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Understanding New Media: Extending Marshall McLuhan Paperback – Oct 28 2010


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«‘Understanding New Media’ is a necessary and up to date upgrade of Marshall McLuhan's theories in the context of a new digital media ecology. Bob Logan is one of the best interpreters of McLuhan’s 360º vision of media, technology and culture, and he has enriched this wide- angle perspective by including categories from biology, complexity and evolution fields. In a historical moment characterized by a hyper- specialization of science - media studies are not the exception - this integrated approach is essential for understanding new media.» (Carlos A. Scolari, Professor, Pompeu Fabra University, Barcelona)
«Marshall McLuhan’s ideas on media have stood the test of time remarkably well. In many respects they are more relevant today than in the time of writing. Thus, an update of his classic work ‘Understanding Media’ from 1964 makes perfect sense. And I could think of no better candidate for the task than Robert Logan. His first-hand knowledge of McLuhan combined with his straightforward and lucid style of writing makes ‘Understanding New Media’ extremely useful as a guide to McLuhan’s thoughts as well as our present world of ‘New Media’.» (Mogens Olesen, University of Copenhagen)

About the Author

Robert K. Logan is Professor Emeritus of Physics at the University of Toronto and Chief Scientist of the Strategic Innovation Lab at the Ontario College of Art and Design. He collaborated and published with McLuhan, which influenced this publication and his many other books including The Alphabet Effect, The Sixth Language, The Extended Mind, Collaborate to Compete and What is Information? He brings his experiences in politics and the business world to his understanding of media new and old.

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Amazon.com: 1 review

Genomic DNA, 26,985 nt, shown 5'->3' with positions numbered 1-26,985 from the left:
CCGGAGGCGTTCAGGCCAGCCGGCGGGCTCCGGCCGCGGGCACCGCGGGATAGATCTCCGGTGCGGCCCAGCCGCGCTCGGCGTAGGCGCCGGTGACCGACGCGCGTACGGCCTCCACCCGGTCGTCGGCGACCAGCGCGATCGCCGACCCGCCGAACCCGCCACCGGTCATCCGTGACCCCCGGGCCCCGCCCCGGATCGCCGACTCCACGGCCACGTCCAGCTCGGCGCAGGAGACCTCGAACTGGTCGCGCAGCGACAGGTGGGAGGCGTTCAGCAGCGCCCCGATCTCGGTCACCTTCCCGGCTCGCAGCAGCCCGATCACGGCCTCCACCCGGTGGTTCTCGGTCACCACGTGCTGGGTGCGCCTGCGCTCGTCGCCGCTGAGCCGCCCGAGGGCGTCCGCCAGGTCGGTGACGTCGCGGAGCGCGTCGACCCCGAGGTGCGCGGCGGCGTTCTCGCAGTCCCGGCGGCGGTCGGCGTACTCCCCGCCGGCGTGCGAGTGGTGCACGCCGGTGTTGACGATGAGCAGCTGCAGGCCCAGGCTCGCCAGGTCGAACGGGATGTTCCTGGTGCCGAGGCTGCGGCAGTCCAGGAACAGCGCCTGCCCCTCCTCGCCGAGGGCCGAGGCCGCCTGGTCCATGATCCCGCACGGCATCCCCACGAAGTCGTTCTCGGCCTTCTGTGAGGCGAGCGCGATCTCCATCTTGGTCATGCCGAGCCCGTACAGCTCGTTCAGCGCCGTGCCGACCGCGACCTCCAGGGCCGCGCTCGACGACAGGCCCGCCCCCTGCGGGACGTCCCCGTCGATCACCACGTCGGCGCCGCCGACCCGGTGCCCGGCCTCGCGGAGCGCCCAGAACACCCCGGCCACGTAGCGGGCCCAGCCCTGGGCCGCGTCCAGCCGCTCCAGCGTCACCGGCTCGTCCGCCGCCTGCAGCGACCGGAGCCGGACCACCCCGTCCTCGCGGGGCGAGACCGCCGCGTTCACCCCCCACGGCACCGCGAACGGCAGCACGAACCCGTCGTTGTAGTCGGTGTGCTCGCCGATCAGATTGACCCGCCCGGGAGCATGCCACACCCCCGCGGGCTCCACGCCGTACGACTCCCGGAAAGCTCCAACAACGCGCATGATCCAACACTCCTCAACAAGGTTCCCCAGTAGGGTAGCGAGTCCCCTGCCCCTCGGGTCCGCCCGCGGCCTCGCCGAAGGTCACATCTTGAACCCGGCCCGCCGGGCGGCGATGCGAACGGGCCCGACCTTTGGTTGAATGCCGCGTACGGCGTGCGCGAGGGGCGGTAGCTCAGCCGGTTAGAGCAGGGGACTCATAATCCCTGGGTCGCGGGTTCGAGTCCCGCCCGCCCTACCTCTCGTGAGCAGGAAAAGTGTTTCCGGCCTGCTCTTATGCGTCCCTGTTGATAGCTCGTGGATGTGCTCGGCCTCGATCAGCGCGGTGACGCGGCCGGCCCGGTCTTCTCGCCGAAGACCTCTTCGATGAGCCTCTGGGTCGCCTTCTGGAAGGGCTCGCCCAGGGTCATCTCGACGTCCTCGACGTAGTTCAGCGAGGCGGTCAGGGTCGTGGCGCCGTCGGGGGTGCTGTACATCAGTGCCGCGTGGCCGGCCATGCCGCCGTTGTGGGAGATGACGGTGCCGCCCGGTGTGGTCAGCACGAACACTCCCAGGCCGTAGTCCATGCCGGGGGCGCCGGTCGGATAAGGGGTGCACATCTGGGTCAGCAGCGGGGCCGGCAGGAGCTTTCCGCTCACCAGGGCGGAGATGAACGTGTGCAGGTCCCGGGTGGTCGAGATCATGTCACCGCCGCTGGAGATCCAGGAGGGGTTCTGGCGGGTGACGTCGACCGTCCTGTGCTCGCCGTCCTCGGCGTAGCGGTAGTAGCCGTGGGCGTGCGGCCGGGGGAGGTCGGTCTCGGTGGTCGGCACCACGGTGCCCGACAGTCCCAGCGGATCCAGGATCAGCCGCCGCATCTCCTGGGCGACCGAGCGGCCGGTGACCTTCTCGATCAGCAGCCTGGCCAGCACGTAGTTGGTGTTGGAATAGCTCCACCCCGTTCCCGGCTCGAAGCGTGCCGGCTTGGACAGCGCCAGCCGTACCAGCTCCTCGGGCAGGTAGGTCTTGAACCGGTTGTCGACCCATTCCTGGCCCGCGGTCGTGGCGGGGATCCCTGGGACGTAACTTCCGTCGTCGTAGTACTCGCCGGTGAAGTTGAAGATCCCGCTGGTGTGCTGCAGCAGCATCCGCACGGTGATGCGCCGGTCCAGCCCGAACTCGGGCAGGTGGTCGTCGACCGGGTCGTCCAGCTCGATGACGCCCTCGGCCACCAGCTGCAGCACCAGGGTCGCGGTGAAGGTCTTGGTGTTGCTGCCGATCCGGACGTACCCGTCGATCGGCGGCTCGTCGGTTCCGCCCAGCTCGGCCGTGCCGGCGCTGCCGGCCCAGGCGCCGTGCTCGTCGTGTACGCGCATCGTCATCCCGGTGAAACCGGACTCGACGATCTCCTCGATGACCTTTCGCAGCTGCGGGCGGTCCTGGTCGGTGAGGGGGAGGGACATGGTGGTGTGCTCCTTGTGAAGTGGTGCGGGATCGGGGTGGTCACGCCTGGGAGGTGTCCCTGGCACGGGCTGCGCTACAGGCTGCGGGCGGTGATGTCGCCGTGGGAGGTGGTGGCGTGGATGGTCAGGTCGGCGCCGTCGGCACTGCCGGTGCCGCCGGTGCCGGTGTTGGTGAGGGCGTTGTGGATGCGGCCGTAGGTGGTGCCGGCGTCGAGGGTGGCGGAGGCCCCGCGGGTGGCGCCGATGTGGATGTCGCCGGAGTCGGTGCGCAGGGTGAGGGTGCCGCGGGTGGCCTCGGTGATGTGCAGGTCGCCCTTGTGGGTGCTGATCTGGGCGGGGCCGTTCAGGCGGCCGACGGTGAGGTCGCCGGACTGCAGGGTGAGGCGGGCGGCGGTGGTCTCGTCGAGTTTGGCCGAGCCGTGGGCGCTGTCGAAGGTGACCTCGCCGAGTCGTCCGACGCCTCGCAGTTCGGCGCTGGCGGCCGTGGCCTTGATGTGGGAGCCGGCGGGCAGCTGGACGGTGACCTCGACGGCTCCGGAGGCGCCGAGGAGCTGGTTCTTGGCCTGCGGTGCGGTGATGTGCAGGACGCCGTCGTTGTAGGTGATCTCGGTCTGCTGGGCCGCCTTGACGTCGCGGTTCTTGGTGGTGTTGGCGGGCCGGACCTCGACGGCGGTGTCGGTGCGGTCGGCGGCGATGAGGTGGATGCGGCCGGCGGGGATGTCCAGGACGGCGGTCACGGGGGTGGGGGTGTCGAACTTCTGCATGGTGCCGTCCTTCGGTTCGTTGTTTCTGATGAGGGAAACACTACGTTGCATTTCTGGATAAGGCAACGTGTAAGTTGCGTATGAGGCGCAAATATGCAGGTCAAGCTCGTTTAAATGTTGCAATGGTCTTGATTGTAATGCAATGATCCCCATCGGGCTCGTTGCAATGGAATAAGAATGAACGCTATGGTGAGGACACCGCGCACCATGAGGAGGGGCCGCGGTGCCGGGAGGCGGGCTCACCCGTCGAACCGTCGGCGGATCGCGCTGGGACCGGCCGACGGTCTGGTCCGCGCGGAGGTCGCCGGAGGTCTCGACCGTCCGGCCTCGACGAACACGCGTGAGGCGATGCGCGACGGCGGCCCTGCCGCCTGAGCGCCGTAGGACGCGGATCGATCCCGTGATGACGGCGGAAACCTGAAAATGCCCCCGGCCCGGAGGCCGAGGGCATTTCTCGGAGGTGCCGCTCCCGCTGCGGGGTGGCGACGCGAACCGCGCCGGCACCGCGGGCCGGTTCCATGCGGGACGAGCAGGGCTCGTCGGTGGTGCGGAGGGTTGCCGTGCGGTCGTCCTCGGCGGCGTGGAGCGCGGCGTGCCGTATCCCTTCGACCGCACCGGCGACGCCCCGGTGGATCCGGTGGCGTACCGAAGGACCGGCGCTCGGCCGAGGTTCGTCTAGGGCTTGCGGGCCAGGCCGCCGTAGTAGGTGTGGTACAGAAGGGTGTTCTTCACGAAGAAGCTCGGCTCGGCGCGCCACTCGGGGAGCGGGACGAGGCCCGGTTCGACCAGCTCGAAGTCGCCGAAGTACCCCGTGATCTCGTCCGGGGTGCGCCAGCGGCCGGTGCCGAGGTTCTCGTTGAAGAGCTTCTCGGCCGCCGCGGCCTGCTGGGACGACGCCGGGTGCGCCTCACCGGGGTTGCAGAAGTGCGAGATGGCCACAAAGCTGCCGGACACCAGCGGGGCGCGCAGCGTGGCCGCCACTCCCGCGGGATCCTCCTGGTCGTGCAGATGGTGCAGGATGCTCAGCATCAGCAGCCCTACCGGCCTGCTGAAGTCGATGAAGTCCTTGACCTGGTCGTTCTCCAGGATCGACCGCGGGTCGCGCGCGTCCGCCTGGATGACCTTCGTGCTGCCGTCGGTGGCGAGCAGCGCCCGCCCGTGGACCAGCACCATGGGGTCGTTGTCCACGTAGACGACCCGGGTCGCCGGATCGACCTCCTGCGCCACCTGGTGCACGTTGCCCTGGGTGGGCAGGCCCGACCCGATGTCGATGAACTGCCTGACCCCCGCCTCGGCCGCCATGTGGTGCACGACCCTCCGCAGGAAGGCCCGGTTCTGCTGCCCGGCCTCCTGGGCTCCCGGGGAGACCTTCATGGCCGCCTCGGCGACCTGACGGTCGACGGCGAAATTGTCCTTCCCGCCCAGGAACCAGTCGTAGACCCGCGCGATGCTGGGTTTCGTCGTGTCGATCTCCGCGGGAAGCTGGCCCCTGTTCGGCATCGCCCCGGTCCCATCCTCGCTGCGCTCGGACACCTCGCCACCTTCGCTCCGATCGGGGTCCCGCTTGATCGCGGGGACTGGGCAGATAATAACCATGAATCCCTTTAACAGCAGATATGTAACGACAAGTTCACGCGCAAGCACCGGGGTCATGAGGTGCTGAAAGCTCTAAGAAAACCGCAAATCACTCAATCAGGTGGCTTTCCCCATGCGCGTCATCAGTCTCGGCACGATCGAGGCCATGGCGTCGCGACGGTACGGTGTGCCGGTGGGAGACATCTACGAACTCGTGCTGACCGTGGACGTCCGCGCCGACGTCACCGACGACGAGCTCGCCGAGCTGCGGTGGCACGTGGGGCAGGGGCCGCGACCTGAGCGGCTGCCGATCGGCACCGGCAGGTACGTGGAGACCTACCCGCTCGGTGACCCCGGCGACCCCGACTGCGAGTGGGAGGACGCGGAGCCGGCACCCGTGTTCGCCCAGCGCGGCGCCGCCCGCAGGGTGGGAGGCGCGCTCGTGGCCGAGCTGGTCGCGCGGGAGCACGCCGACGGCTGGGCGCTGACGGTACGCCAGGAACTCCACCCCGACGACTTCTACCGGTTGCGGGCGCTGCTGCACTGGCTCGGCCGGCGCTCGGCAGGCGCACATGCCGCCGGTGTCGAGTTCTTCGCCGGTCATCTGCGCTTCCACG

More cataloguing than "understanding" May 21 2014
By Z. Stiegler - Published on Amazon.com
Format: Paperback Verified Purchase
It's an ambitious project. Largely discarded by the time his death in 1980, McLuhan's work came back into vogue in the mid 1990s alongside the popularization of the Internet. While McLuhan's thoughts and predictions have renewed relevance in the Internet age, he could not have accounted for the explosion of media technologies in the last quarter century. This book attempts to recontextualize McLuhan's work for the new media environment of the 21st century, with admittedly mixed results.

Logan makes a number of significant observations in the early part of the book, effectively articulating McLuhan's observations of the electric age with our current media environment. Following these broader scoped chapters, the book laboriously addresses every technology included in McLuhan's Understanding Media, then does the same for new media technologies in an effort to update UM. However, these chapters dedicated to specific technologies tend to be much more descriptive than theoretical, analytical, or even "probing," to use McLuhan's terms. We get detailed histories and descriptions of new media technologies and companies, but not much in the way of scholarly inquiry (as the many citations of Wikipedia attest).

Rather than giving in to the compulsion to comprehensively include every technology, Logan would have done well to focus more on the impact of technologies on culture and society. Not only would this save the embarrassment of detailing technologies that are already obsolete four years after the book's publication (eg. Web TV, pagers, Usenet), it would more effectively extend McLuhan's own work.

Understanding New Media has value - but that value is at times obscured by its ambitions as a comprehensive cataloging of new media technologies.


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